Since its establishment in 1979, the QCIC has conducted hundreds of investigations and has instructed many SEC Practice Section member firms to take specific measures to improve their quality control processes.
If appropriate, the QCIC will refer a matter to the AICPA's Professional Ethics Division, which is responsible for investigating all allegations of misconduct by individual members.
Member firms of the SEC Practice Section are required to report to QCIC all litigation alleging deficiencies in the conduct of an audit of an SEC client within 30 days of service.
The QCIC does not duplicate the work of the courts, the Securities and Exchange Commission, state boards of accountancy, or other regulatory agencies.
All of the activities of the QCIC have been subject to oversight by the Public Oversight Board, and representatives of the SEC Chief Accountant's Office review the QCIC's closed case summaries.
The QCIC reads with considerable interest the letters written in connection with form 8-K reports by auditors who have been replaced.
But the QCIC has seen situations in which unrealistic deadlines appear to have contributed to problems covered in plaintiffs' allegations.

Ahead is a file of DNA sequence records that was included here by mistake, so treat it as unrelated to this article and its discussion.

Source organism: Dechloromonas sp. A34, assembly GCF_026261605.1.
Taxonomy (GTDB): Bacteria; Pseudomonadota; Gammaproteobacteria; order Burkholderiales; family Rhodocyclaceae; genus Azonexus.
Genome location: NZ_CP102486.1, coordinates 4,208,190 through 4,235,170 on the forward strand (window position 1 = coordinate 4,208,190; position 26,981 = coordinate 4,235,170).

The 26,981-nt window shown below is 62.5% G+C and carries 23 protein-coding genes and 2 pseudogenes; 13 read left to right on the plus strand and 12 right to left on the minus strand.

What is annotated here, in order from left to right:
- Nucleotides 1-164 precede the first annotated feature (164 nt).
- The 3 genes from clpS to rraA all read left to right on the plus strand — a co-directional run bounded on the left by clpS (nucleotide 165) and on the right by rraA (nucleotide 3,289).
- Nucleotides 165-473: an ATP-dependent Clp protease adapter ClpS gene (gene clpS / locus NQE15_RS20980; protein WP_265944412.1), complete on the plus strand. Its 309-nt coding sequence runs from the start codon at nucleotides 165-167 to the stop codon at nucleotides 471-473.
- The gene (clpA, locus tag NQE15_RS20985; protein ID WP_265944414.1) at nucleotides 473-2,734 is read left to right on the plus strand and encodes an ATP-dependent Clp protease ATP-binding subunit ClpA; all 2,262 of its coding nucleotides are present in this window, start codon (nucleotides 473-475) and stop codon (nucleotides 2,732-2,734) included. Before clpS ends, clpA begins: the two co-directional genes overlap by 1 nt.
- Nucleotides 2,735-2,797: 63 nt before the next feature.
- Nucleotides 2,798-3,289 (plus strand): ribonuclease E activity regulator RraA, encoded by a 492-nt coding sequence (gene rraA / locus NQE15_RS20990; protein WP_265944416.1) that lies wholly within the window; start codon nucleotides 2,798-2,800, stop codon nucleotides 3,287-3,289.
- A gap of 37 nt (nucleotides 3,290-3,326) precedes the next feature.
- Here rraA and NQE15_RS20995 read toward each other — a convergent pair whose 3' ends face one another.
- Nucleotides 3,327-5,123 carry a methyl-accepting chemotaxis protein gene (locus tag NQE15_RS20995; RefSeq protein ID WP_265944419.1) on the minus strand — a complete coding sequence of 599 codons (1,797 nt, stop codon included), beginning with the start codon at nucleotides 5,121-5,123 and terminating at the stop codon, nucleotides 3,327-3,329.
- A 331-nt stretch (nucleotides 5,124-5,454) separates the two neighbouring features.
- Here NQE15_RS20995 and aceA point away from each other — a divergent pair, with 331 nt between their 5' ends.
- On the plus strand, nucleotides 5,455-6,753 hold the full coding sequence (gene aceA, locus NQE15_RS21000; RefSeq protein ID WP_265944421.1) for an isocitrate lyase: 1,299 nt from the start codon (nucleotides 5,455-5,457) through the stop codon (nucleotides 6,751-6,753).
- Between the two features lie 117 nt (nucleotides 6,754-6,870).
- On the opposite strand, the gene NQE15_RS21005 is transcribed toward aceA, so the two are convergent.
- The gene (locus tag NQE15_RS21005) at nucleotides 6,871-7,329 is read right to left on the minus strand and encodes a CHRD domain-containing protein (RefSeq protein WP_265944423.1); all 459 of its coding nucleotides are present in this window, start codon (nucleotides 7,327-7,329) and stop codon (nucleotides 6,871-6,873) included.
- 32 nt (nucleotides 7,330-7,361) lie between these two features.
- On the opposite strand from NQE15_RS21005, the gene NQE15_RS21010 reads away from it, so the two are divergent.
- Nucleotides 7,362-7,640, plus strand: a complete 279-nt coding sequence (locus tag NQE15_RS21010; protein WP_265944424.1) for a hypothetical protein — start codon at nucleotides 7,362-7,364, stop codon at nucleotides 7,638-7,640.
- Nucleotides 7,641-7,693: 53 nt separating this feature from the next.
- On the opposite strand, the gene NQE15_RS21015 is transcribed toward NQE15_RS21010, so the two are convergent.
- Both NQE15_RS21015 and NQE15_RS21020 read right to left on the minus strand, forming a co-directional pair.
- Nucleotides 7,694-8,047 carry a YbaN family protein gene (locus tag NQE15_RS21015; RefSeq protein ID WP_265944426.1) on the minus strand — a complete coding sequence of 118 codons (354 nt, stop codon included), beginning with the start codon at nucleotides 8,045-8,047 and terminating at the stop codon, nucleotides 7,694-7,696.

The QCIC still sees cases in which companies try to squeeze transactions that don't fit into the guise of generally accepted accounting principles.
Except in a few cases of fraud (and most cases reported to the QCIC don't involve fraud), deficiencies asserted against auditors do not suggest the auditors failed to discover relevant facts.
A primary concern of the QCIC
was that the guidance contained in SAS No.
The Executive Committee formed a Professional Issues Task Force (PITF) to consider matters requiring additional guidance, and emerging and/or unresolved practice issues resulting from firms' analysis of its litigation, the QCIC
process and other sources (e.